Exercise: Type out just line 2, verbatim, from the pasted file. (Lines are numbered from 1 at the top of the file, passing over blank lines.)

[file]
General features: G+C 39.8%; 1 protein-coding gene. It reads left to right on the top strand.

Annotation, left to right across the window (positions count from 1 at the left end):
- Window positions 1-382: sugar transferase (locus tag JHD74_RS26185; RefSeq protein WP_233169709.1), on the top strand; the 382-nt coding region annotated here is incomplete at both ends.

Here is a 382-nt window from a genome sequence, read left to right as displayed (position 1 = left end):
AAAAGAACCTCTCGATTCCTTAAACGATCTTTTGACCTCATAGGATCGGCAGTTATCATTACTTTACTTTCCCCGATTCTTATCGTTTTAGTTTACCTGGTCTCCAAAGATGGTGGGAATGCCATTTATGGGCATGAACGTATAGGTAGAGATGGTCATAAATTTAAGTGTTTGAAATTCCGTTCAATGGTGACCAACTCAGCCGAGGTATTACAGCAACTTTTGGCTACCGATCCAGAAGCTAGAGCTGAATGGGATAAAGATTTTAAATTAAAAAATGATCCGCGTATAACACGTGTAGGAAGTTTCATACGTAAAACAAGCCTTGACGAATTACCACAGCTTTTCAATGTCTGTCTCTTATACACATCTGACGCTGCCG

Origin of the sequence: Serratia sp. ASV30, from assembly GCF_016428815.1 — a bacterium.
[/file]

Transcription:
Annotation, left to right across the window (positions count from 1 at the left end):